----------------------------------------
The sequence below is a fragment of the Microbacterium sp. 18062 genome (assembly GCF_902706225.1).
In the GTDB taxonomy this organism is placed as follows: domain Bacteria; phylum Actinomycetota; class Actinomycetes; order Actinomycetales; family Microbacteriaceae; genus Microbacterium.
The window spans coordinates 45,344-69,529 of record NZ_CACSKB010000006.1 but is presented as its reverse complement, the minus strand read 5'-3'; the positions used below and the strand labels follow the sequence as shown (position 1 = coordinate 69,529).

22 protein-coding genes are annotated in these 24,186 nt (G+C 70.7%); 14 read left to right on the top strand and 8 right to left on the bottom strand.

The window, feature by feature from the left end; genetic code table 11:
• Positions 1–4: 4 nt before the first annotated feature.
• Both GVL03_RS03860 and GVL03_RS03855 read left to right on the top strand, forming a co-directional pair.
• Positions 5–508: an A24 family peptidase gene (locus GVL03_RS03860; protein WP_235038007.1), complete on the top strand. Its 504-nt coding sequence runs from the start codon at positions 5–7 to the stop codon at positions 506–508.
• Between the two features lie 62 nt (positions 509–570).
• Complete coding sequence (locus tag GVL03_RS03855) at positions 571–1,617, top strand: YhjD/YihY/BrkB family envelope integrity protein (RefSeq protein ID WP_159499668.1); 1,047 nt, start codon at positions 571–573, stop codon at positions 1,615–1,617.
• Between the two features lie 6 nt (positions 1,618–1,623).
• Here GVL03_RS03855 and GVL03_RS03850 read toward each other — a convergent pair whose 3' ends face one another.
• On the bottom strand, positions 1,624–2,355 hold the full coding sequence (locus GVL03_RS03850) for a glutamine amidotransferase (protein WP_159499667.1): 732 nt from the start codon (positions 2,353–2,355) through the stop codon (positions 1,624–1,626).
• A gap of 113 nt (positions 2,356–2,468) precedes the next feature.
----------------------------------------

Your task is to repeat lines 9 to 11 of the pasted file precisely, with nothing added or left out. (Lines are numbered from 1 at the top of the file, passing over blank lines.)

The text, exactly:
• Between the two features lie 62 nt (positions 509–570).
• Complete coding sequence (locus tag GVL03_RS03855) at positions 571–1,617, top strand: YhjD/YihY/BrkB family envelope integrity protein (RefSeq protein ID WP_159499668.1); 1,047 nt, start codon at positions 571–573, stop codon at positions 1,615–1,617.
• Between the two features lie 6 nt (positions 1,618–1,623).